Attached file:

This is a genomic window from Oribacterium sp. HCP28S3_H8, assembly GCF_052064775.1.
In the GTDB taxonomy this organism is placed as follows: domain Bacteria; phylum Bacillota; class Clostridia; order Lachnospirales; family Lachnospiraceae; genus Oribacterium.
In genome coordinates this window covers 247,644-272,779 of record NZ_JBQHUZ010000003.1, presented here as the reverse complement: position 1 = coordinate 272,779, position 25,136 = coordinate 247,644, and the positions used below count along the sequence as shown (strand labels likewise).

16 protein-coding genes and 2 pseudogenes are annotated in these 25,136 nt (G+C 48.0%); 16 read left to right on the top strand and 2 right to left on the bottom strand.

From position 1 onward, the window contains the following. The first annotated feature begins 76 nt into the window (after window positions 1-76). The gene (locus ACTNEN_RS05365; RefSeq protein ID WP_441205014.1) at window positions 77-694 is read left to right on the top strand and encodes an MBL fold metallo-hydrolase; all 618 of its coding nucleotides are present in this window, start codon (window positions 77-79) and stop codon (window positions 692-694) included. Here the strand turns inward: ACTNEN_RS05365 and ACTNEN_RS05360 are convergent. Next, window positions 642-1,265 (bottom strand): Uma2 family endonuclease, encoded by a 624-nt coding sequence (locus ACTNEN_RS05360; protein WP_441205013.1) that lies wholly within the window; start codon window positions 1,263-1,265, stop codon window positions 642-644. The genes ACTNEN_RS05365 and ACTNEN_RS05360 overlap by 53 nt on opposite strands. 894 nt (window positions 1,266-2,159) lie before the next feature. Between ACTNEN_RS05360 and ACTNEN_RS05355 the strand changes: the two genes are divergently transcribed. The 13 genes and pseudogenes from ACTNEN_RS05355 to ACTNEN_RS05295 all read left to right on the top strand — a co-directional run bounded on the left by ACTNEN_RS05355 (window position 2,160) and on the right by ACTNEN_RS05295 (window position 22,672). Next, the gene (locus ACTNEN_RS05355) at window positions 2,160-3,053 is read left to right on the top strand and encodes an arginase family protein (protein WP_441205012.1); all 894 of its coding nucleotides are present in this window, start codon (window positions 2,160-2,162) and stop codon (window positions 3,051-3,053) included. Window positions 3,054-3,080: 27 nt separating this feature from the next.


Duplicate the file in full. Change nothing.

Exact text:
This is a genomic window from Oribacterium sp. HCP28S3_H8, assembly GCF_052064775.1.
In the GTDB taxonomy this organism is placed as follows: domain Bacteria; phylum Bacillota; class Clostridia; order Lachnospirales; family Lachnospiraceae; genus Oribacterium.
In genome coordinates this window covers 247,644-272,779 of record NZ_JBQHUZ010000003.1, presented here as the reverse complement: position 1 = coordinate 272,779, position 25,136 = coordinate 247,644, and the positions used below count along the sequence as shown (strand labels likewise).

16 protein-coding genes and 2 pseudogenes are annotated in these 25,136 nt (G+C 48.0%); 16 read left to right on the top strand and 2 right to left on the bottom strand.

From position 1 onward, the window contains the following. The first annotated feature begins 76 nt into the window (after window positions 1-76). The gene (locus ACTNEN_RS05365; RefSeq protein ID WP_441205014.1) at window positions 77-694 is read left to right on the top strand and encodes an MBL fold metallo-hydrolase; all 618 of its coding nucleotides are present in this window, start codon (window positions 77-79) and stop codon (window positions 692-694) included. Here the strand turns inward: ACTNEN_RS05365 and ACTNEN_RS05360 are convergent. Next, window positions 642-1,265 (bottom strand): Uma2 family endonuclease, encoded by a 624-nt coding sequence (locus ACTNEN_RS05360; protein WP_441205013.1) that lies wholly within the window; start codon window positions 1,263-1,265, stop codon window positions 642-644. The genes ACTNEN_RS05365 and ACTNEN_RS05360 overlap by 53 nt on opposite strands. 894 nt (window positions 1,266-2,159) lie before the next feature. Between ACTNEN_RS05360 and ACTNEN_RS05355 the strand changes: the two genes are divergently transcribed. The 13 genes and pseudogenes from ACTNEN_RS05355 to ACTNEN_RS05295 all read left to right on the top strand — a co-directional run bounded on the left by ACTNEN_RS05355 (window position 2,160) and on the right by ACTNEN_RS05295 (window position 22,672). Next, the gene (locus ACTNEN_RS05355) at window positions 2,160-3,053 is read left to right on the top strand and encodes an arginase family protein (protein WP_441205012.1); all 894 of its coding nucleotides are present in this window, start codon (window positions 2,160-2,162) and stop codon (window positions 3,051-3,053) included. Window positions 3,054-3,080: 27 nt separating this feature from the next.